A couple of students in one of my classes have become interested in the concept of work-life balance.
I find their interest intriguing because I think the idea that you can somehow create a zen-like proportion between the things you must do professionally and the things you want to do is a load of crap.
Work dominates our thinking about life, and the two cannot be seperated, Deuze wrote.
Instead I firmly subscribe to the concept of work-life negotiation. Work-life negotiation, as I understand it, posits that a true balance between one’s profession and one’s life outside of the workplace is impossible because one part or the other always needs more. Therefore, work-life negotiation claims that you must find ways to negotiate the needed time, regardless of which side of the scale is tilted.
My life this week thus far is a great example of work-life negotiation.
I got a call Monday afternoon from my 11-year-old daughter, saying she was feeling ill and needed to be picked up from school. I had some things that I needed to finish at the office before I could go get her. The scale tilted toward work.
About an hour later I was able to retrieve her from school, even though it was the time of day when I typically would be at work. The scale tilted toward life.
The next day, she still felt ill and needed to stay home from school. Because she was running a fever and feeling sick to her stomach, I did not want to leave her alone. I canceled my classes and stayed home with her. Life needed me more than work, although, admittedly, I graded and wrote lectures from home. The scale falls on life again.
My daughter still didn’t feel well today, but canceling my class was not an option. I left her at home and went to teach. Work wins.
But I left work as soon as class was complete to come home and be with her. Life is victorious again.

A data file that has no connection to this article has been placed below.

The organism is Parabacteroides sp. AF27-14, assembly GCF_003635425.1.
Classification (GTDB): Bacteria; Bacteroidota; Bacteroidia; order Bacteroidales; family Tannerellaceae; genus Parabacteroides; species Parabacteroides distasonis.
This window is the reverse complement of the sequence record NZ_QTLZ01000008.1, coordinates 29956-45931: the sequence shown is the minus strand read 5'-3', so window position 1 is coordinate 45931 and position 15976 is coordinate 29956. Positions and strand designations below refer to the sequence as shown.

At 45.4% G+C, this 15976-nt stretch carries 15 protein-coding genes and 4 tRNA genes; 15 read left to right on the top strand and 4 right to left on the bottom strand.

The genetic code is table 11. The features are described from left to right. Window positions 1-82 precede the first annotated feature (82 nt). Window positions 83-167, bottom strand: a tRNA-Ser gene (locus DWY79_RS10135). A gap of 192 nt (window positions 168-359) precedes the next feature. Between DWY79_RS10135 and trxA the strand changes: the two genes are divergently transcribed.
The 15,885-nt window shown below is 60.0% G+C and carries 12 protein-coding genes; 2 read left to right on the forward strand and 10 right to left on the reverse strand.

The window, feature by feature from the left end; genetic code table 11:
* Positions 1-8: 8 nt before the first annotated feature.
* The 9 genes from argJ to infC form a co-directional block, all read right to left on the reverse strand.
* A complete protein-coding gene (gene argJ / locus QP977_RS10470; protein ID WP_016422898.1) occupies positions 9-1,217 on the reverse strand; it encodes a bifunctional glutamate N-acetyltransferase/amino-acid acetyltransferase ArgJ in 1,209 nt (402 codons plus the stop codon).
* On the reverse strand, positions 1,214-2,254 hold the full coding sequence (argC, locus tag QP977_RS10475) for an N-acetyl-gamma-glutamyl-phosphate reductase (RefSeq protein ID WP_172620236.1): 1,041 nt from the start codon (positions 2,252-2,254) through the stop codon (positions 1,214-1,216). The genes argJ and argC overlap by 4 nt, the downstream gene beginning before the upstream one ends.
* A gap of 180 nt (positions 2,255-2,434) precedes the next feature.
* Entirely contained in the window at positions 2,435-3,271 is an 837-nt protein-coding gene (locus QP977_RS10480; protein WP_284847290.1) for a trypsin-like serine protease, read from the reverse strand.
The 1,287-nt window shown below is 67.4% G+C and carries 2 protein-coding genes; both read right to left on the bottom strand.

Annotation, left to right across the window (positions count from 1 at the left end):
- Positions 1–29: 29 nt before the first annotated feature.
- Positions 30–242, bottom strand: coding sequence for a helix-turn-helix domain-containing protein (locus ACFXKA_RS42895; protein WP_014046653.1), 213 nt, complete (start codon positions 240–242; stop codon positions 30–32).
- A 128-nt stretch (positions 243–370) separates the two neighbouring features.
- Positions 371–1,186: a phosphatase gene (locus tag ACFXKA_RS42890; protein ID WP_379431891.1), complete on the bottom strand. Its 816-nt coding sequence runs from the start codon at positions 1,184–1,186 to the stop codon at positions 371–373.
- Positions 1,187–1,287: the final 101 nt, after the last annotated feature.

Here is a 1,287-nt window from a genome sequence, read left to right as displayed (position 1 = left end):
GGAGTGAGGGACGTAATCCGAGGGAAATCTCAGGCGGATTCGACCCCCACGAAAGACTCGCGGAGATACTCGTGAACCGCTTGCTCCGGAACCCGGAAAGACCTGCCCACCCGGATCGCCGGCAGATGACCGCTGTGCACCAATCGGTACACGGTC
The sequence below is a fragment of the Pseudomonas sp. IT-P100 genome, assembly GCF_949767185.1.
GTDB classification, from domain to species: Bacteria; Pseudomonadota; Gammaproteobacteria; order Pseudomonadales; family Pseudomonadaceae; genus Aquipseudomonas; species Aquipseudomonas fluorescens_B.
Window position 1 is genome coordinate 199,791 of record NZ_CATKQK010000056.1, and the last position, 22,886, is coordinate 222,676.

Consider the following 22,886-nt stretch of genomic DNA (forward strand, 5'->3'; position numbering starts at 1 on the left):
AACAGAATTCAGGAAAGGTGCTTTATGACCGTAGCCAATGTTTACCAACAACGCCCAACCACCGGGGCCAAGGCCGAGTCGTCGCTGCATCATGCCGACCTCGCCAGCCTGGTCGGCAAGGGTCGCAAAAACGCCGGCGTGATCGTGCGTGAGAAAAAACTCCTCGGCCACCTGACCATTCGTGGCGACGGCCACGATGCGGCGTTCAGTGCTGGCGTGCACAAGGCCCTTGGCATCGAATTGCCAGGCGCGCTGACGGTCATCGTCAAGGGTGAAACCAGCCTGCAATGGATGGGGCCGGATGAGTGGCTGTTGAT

Now I’m writing this post, which I plan to use in class, from my home office. Work again.
My week thus far has gone back and forth between an emphasis on life or work, but I would laugh if you called it balanced. Instead, it has been an ongoing negotiation between two of my roles — professor and mother.
Although you may not play those specific parts, your life also has multiple roles. Some of my others include wife, daughter, student, reader, writer, and sports fan.
Each role fights for supremacy at various times throughout the day. But it’s unlikely that they’re active at once. Instead, we must determine what gets time and what must wait.
Jill Geisler from the Poynter Institute calls this concept “work-life harmony.” Harmony, according to Geisler, suggests that our work and personal lives may compete for the limited hours in our days, but they are not necessarily enemies.
“There are never enough hours in the day to be all things to all people, but your work life and your home life don’t have to feel like they’re in mortal combat with one another,” Geisler said in one of her What Great Bosses Know podcasts.
Having a job you love provides fulfillment, Geisler said. She also said personal experiences make us more valuable in our careers.
Therefore, to Geisler, work-life harmony means loving your work, but taking the time you need for yourself or your family when you need it.
Let’s Talk Nerdy!
Is work-life balance a mythical concept? Is there something else for which we should strive? What does this look like to you?